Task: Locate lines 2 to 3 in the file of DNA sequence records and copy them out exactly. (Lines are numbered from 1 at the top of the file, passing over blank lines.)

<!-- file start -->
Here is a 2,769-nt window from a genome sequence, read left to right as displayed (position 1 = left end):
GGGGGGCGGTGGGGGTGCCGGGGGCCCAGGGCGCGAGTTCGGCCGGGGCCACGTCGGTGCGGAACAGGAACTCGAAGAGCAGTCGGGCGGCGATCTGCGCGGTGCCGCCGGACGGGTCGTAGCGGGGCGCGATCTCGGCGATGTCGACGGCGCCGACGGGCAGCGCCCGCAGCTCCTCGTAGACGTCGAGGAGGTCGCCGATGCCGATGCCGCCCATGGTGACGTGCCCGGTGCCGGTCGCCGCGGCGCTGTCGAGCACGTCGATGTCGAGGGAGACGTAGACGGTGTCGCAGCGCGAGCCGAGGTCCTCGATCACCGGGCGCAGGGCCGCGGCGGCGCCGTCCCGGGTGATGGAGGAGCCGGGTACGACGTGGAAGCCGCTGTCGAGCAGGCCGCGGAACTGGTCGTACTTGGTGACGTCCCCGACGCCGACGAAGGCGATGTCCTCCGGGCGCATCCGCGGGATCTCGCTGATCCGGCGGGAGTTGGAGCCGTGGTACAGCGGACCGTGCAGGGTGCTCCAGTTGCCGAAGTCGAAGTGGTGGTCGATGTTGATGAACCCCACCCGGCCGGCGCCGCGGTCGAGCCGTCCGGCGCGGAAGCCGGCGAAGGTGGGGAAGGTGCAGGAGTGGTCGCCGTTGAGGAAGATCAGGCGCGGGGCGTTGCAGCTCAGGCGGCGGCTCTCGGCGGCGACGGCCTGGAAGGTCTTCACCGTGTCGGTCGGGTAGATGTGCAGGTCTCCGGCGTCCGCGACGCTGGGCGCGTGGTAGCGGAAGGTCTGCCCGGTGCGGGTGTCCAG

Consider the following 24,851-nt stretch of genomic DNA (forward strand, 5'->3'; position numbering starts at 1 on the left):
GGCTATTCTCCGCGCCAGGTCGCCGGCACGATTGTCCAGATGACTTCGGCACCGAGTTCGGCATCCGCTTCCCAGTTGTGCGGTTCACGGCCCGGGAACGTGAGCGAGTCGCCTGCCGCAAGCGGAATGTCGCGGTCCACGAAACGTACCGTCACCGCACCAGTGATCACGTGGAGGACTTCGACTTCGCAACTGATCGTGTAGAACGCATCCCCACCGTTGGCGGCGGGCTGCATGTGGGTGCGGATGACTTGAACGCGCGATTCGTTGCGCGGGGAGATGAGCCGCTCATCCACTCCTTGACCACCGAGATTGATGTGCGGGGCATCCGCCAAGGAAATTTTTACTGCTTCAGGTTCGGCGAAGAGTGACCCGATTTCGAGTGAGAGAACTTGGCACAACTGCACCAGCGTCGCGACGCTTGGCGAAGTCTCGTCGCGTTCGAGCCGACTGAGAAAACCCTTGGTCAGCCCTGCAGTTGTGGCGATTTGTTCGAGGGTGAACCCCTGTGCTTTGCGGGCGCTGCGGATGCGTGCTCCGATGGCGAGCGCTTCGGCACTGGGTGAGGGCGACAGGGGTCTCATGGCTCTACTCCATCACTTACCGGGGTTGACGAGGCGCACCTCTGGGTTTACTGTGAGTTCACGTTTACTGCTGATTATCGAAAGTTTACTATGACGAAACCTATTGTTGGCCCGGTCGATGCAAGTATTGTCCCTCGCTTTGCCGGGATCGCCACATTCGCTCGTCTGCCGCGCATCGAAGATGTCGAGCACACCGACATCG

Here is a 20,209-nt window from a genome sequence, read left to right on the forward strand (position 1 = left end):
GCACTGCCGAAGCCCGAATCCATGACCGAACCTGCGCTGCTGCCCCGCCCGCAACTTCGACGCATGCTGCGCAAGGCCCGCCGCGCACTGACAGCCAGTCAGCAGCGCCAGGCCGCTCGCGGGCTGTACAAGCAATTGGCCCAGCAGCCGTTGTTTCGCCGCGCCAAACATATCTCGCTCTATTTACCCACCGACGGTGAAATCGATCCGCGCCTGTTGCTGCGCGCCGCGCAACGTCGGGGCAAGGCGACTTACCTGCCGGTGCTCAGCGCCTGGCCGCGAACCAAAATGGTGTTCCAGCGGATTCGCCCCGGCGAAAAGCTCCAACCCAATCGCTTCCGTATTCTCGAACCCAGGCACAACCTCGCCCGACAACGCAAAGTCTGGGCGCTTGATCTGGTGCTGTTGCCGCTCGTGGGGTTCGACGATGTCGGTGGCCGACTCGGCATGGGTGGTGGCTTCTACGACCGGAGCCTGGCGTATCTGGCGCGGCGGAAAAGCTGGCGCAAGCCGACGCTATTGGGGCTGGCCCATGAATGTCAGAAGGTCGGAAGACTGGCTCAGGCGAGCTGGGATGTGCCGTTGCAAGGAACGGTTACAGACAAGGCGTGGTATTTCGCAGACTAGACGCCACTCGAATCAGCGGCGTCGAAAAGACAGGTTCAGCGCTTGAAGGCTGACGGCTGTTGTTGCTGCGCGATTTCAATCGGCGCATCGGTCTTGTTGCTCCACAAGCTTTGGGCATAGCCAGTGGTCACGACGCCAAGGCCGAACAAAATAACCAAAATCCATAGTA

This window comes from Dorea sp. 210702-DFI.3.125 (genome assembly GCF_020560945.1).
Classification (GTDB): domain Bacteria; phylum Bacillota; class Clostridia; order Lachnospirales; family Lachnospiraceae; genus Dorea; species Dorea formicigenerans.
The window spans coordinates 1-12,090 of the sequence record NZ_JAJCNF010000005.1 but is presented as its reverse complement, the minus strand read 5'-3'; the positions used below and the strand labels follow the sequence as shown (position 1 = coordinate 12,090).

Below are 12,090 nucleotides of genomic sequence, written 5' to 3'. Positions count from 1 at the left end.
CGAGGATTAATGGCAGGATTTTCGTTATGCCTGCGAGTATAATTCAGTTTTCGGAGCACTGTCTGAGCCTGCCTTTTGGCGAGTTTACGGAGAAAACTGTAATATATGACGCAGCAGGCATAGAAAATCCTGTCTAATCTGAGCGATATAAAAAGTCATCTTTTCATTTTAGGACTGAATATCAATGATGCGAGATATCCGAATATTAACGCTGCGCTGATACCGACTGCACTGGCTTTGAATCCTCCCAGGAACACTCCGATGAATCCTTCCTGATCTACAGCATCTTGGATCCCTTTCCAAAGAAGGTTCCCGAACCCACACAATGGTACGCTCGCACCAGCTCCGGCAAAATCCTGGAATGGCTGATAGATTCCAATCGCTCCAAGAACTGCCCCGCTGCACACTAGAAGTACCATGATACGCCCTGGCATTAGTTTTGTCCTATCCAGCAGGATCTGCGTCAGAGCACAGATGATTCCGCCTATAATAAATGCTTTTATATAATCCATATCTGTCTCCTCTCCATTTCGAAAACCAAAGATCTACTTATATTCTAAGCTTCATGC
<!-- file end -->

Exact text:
GGGGGGCGGTGGGGGTGCCGGGGGCCCAGGGCGCGAGTTCGGCCGGGGCCACGTCGGTGCGGAACAGGAACTCGAAGAGCAGTCGGGCGGCGATCTGCGCGGTGCCGCCGGACGGGTCGTAGCGGGGCGCGATCTCGGCGATGTCGACGGCGCCGACGGGCAGCGCCCGCAGCTCCTCGTAGACGTCGAGGAGGTCGCCGATGCCGATGCCGCCCATGGTGACGTGCCCGGTGCCGGTCGCCGCGGCGCTGTCGAGCACGTCGATGTCGAGGGAGACGTAGACGGTGTCGCAGCGCGAGCCGAGGTCCTCGATCACCGGGCGCAGGGCCGCGGCGGCGCCGTCCCGGGTGATGGAGGAGCCGGGTACGACGTGGAAGCCGCTGTCGAGCAGGCCGCGGAACTGGTCGTACTTGGTGACGTCCCCGACGCCGACGAAGGCGATGTCCTCCGGGCGCATCCGCGGGATCTCGCTGATCCGGCGGGAGTTGGAGCCGTGGTACAGCGGACCGTGCAGGGTGCTCCAGTTGCCGAAGTCGAAGTGGTGGTCGATGTTGATGAACCCCACCCGGCCGGCGCCGCGGTCGAGCCGTCCGGCGCGGAAGCCGGCGAAGGTGGGGAAGGTGCAGGAGTGGTCGCCGTTGAGGAAGATCAGGCGCGGGGCGTTGCAGCTCAGGCGGCGGCTCTCGGCGGCGACGGCCTGGAAGGTCTTCACCGTGTCGGTCGGGTAGATGTGCAGGTCTCCGGCGTCCGCGACGCTGGGCGCGTGGTAGCGGAAGGTCTGCCCGGTGCGGGTGTCCAG

Consider the following 24,851-nt stretch of genomic DNA (forward strand, 5'->3'; position numbering starts at 1 on the left):